In our first presentation of this commentary on Genesis we ended with Genesis chapter 2 verse 3, as we consider those first few verses of this chapter, along with chapter 1, to be the first account of the creation of Yahweh God. Now as we commence with chapter 2, and through to the end of chapter 4, we shall begin to discuss the second creation account in Scripture. While this second account naturally follows the first in the text, the things which it describes actually parallel the later portions of the first account, the events which had been related on the sixth day of the creation of God. So this is also an example of a Hebrew parallelism, where something is described twice consecutively in a phrase, a sentence, or even in a longer passage, so that multiple aspects of a subject can be portrayed and explained more precisely. There are other examples of such parallelisms using entire passages in Biblical literature, and another one of significance is found in Genesis chapters 10 and 11. Ezekiel chapter and 28, and chapters 38 and 39 contain examples of others. Here in Genesis, while the first creation account provides a Godly worldview which laid a general foundation for the organization of a society, here we will see a foundation laid for the organization of a Godly family, which is the primary communicative unit of every prosperous society.

However before we begin to review and comment upon the text of this account in Genesis, there are a few aspects of it for which we should provide a preliminary discussion. That is because there are many errant concepts of the creation of Adam which throughout history have accommodated the Jews, who falsely claim to be the protagonists of the Old Testament, or the Roman Empire, as the fourth century Roman Catholic Church was organized to suit its whims, and now today it accommodates the modern diversity agenda. However in light of Genesis itself, especially in chapters 6 through 15, the concept that all of the hominid races on the planet were descended from this single man Adam are patently false, absolutely ludicrous, and do not withstand even the most basic historical or Scriptural scrutiny.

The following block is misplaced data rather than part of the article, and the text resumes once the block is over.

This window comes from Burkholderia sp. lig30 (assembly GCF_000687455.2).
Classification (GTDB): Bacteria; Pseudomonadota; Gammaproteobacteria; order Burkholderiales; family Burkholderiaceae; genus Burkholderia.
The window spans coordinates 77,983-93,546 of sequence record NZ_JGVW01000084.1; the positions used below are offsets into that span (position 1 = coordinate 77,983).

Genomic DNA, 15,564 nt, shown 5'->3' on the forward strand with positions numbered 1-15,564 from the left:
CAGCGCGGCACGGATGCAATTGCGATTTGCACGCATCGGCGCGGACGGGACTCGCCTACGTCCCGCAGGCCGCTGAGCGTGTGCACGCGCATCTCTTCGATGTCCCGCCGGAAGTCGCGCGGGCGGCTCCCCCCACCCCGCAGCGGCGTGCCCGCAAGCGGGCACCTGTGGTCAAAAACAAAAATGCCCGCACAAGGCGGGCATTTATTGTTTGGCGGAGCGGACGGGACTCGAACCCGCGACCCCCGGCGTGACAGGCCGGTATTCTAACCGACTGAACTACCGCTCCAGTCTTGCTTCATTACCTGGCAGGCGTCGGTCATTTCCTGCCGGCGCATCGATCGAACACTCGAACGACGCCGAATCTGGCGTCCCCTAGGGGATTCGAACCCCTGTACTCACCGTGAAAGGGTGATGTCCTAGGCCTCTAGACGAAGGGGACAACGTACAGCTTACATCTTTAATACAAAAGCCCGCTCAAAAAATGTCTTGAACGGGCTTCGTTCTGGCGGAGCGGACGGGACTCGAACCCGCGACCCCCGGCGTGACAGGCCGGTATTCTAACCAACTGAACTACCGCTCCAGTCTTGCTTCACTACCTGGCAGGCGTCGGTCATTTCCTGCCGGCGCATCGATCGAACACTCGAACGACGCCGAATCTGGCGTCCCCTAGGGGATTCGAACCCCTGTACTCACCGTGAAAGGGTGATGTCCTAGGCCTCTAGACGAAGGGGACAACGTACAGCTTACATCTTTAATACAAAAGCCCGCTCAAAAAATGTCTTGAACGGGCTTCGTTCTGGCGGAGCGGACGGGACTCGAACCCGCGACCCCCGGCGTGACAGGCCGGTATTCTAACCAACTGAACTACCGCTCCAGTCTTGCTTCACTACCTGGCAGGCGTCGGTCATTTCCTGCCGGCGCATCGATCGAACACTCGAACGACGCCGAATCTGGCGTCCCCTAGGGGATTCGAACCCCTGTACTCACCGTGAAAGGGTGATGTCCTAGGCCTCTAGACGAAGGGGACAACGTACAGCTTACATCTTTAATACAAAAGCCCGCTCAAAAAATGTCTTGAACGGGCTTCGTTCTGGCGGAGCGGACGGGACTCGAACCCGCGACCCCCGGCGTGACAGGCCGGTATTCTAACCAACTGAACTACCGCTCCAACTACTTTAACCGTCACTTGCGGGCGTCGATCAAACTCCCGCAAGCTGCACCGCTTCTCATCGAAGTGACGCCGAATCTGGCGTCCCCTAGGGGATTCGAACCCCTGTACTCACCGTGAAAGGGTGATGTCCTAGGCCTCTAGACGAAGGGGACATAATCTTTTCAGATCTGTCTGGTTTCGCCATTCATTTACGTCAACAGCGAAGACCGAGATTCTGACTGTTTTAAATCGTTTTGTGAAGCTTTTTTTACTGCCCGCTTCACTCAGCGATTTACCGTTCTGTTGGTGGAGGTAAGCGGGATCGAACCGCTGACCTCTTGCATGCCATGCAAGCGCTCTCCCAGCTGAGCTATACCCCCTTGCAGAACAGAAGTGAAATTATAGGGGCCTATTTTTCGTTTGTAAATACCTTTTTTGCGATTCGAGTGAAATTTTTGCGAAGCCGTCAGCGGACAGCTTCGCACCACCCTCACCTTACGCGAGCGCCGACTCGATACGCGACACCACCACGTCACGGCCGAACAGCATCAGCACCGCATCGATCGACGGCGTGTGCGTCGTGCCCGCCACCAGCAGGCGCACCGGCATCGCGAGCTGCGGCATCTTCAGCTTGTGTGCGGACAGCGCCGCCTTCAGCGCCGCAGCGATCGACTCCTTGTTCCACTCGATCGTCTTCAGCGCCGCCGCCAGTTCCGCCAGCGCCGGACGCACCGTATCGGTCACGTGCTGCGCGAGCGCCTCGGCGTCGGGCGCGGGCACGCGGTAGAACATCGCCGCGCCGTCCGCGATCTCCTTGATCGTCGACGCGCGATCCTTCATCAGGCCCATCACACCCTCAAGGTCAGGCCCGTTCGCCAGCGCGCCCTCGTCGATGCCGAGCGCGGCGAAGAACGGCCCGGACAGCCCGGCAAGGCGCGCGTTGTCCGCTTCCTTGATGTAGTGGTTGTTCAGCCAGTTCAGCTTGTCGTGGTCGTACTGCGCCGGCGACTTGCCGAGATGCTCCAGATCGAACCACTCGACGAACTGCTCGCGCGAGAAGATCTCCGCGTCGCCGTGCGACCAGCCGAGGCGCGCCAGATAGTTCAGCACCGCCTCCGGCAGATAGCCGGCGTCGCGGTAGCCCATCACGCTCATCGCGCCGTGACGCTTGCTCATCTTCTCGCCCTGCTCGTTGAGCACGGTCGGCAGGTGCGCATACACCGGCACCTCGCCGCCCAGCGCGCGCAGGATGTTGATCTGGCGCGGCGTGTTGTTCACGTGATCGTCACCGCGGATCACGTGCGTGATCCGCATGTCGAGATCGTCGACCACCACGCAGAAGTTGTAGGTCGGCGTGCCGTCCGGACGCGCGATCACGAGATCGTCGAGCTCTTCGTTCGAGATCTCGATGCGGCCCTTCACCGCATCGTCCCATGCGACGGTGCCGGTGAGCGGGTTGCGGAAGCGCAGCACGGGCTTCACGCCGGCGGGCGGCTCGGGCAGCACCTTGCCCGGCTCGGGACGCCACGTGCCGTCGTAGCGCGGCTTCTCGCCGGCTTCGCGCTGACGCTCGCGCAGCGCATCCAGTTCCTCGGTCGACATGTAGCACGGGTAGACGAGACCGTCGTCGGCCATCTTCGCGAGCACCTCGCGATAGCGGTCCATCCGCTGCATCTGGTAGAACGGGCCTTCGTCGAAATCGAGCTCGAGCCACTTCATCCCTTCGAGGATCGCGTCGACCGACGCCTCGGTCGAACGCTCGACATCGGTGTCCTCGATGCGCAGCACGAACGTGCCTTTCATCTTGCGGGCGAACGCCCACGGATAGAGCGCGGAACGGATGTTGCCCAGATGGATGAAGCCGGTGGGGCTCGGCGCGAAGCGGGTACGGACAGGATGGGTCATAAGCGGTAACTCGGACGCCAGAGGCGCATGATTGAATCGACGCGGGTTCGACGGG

On Genesis, Part 1: The Creation Account through Christian Eyes

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On Genesis, Part 1: The Creation Account through Christian Eyes

Here we are going to venture a commentary on the Book of Genesis, which, Yahweh God be willing, shall certainly require many months to complete. Some years ago we did a series of discussions here titled Pragmatic Genesis, and we may draw on some of that, or at least repeat ourselves somewhat because our opinions have not changed. So for that same reason, I will probably also repeat things which I have presented in other papers as well, and even some things of which Clifton Emahiser had also written. But most of our past work in Genesis was written only for the purpose of refuting certain heresies which are found in either Christian Identity circles or in the denominational churches. While perhaps I may mention some of those heresies as we progress through the chapters of Genesis here, I will try not to dwell on any of them at length, so as to be a distraction.

Some years ago I also wrote a paper titled On Biblical Exegesis. There I asserted that in order to understand the Old Testament, and Genesis especially, one can only do so through the lens of New Testament understanding, allegorically speaking. In other words, one can only understand Genesis through an understanding of the words of Christ both in the Gospel and in the Revelation. That is primarily because Genesis is not a complete history of what is popularly perceived as the “world”, nor does it offer a complete understanding of the state of the “world” when the Adamic man was created. This is first evident in the words of Matthew in chapter 13 of his Gospel where, after having recorded some of the parables of Christ, he wrote: “34 All these things Yahshua had spoken in parables to the crowds, and without a parable He spoke nothing to them, 35 that that which was spoken through the prophet would be fulfilled, saying: ‘I shall open My mouth in parables; I shall bellow things kept secret from the foundation of Society!’” The apostle was citing the 78th Psalm, but we shall see that this is also evident in subsequent chapters of Genesis itself.